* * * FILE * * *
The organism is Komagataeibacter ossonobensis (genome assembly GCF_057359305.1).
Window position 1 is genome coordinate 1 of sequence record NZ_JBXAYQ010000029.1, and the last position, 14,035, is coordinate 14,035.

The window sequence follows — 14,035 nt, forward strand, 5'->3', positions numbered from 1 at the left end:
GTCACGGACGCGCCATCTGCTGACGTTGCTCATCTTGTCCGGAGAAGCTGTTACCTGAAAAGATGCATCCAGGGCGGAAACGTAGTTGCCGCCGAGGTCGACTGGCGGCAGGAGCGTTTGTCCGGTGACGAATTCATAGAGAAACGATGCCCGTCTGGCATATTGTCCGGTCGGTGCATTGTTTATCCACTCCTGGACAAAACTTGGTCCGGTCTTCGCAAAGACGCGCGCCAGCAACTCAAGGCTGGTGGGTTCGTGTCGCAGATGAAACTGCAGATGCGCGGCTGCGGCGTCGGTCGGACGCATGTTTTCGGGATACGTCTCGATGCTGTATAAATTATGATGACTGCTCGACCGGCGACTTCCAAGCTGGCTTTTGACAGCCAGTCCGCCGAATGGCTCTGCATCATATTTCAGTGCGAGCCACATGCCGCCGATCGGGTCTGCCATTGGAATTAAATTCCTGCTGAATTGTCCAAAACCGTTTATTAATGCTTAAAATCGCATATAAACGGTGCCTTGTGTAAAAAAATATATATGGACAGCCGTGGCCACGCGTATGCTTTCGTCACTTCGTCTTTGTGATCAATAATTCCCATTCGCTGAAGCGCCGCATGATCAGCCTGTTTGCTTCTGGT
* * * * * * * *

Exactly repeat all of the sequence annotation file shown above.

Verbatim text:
The organism is Komagataeibacter ossonobensis (genome assembly GCF_057359305.1).
Window position 1 is genome coordinate 1 of sequence record NZ_JBXAYQ010000029.1, and the last position, 14,035, is coordinate 14,035.

The window sequence follows — 14,035 nt, forward strand, 5'->3', positions numbered from 1 at the left end:
GTCACGGACGCGCCATCTGCTGACGTTGCTCATCTTGTCCGGAGAAGCTGTTACCTGAAAAGATGCATCCAGGGCGGAAACGTAGTTGCCGCCGAGGTCGACTGGCGGCAGGAGCGTTTGTCCGGTGACGAATTCATAGAGAAACGATGCCCGTCTGGCATATTGTCCGGTCGGTGCATTGTTTATCCACTCCTGGACAAAACTTGGTCCGGTCTTCGCAAAGACGCGCGCCAGCAACTCAAGGCTGGTGGGTTCGTGTCGCAGATGAAACTGCAGATGCGCGGCTGCGGCGTCGGTCGGACGCATGTTTTCGGGATACGTCTCGATGCTGTATAAATTATGATGACTGCTCGACCGGCGACTTCCAAGCTGGCTTTTGACAGCCAGTCCGCCGAATGGCTCTGCATCATATTTCAGTGCGAGCCACATGCCGCCGATCGGGTCTGCCATTGGAATTAAATTCCTGCTGAATTGTCCAAAACCGTTTATTAATGCTTAAAATCGCATATAAACGGTGCCTTGTGTAAAAAAATATATATGGACAGCCGTGGCCACGCGTATGCTTTCGTCACTTCGTCTTTGTGATCAATAATTCCCATTCGCTGAAGCGCCGCATGATCAGCCTGTTTGCTTCTGGT